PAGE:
Glory days of the beautiful game
PUBLISHED: 10:42 17 January 2014 | UPDATED: 10:42 17 January 2014
SO here we are, embarking on the second half of the 2013-14 football season and it seems that the so-called beautiful game is falling out of favour with many who play hereabouts.
It was found that an alarming five per cent of teams affiliated to Norfolk FA had hung up their collective boots. So a surprised county commissioned a survey to discover the cause of the decline and to try to entice clubs back.
Some 1400 grass-root players of the 9500 total responded to the fact-finding mission which revealed last month that the three main reasons were that costs were too high, participation was too time-consuming, and that match officials were of a poor standard.
None of these problems, I am confident, ever beset the local team which, although never winning any trophy and seldom having more than a small knot of spectators, would assuredly have earned any prize for the quirkiest name.
That team was Gutting Meadow Rovers, a Gorleston scratch XI (or XII or even XIII, when too many turned up but all got a game) who played on riverside land below Pier Plain between the wars, an area once known as Warner’s Meadow and long-since occupied by council houses.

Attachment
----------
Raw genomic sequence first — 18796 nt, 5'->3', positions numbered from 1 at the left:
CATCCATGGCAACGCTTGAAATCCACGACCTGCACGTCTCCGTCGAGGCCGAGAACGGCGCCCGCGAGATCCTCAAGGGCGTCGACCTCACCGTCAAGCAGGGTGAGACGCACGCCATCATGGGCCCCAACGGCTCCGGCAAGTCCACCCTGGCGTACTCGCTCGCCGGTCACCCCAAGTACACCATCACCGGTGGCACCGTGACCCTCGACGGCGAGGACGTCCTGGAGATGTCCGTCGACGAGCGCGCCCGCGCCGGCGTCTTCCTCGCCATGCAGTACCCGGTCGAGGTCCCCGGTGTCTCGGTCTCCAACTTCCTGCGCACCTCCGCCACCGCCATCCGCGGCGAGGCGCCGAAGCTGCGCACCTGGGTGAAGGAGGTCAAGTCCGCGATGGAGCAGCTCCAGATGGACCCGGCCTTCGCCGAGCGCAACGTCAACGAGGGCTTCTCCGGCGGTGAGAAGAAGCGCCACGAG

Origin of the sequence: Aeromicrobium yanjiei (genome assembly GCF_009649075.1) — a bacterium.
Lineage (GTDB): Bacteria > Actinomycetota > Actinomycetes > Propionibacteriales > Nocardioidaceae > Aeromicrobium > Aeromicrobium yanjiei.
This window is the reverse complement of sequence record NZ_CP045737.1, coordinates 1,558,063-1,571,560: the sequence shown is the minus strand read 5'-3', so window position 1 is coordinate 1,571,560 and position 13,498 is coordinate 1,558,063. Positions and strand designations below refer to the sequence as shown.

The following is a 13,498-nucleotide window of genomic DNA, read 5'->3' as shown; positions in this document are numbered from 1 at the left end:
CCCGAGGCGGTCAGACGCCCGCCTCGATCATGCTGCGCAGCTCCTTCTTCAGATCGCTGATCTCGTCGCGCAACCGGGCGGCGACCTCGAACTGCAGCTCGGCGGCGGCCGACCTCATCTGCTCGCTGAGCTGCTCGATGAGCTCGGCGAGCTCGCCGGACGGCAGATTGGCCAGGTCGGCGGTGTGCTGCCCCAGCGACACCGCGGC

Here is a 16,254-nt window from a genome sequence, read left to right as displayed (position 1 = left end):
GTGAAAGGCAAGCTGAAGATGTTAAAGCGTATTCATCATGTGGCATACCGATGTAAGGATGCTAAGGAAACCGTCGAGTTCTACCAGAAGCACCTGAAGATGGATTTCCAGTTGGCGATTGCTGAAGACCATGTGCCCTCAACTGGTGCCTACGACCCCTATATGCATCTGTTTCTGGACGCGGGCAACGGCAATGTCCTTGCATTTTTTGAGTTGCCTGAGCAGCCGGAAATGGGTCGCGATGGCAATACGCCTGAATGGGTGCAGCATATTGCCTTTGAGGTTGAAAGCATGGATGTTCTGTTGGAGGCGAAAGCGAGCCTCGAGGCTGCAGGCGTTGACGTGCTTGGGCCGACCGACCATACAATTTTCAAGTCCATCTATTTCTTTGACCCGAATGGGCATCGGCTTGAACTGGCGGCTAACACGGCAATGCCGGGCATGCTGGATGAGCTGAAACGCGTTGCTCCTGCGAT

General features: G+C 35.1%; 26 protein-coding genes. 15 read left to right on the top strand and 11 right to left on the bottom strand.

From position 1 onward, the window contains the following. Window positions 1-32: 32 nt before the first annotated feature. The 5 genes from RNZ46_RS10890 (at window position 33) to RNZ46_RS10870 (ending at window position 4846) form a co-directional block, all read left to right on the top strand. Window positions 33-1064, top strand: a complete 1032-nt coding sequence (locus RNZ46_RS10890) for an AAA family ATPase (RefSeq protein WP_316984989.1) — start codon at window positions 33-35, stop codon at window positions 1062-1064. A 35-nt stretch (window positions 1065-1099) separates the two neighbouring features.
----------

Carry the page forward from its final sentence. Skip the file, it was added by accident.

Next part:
They either had to take an enforced break, or seek temporary alternative land, during the autumn herring fishery when – as the name of the team implied – Scots lassies were there in force, working at the farlanes and packing endless barrels with fish for export. An occasional fair also meant a brief suspension of soccer.
Captain of one side was usually the chap with the football; their opponents were led by the player with a proper pair of boots, putting him on a higher plane than all the other players who wore their ordinary footwear. Shirts? Again, everyday wear, with pullovers and jumpers and even the occasional waistcoat or jacket.
One goal was marked on the end wall of a neighbouring house, while the other was a pair of short posts.
Years ago the late Frank Bell, a Gorleston historian and Post Office clerk who lived in Church Lane, told me about Gutting Meadow Rovers (really, a misnomer because they never roved elsewhere) and his many enjoyable games with them. “Whenever I stroll along Pier Plain now and look down the grassy slope, my mind always goes back many years to when the old gutting meadow used to be our football pitch,” he reminisced.
“Many exciting games were played. We were never chased off for trespassing, we never committed any vandalism. We had no strikers or sweepers: the only striker in our day was the blacksmith’s striker in the forge on Bells Marsh Road, and the only sweeper was a corporation roadman.
“One side of our pitch had a traffic hazard if an occasional motor car or horse-and-cart passed. Occasionally a game ended when the ball went under a passing tram on route to the beach and split, whereupon they players would berate the guilty player who kicked it on to the road, or the tram driver although in fairness, tram drivers usually tried to slow down if they saw a ball rolling towards the lines.”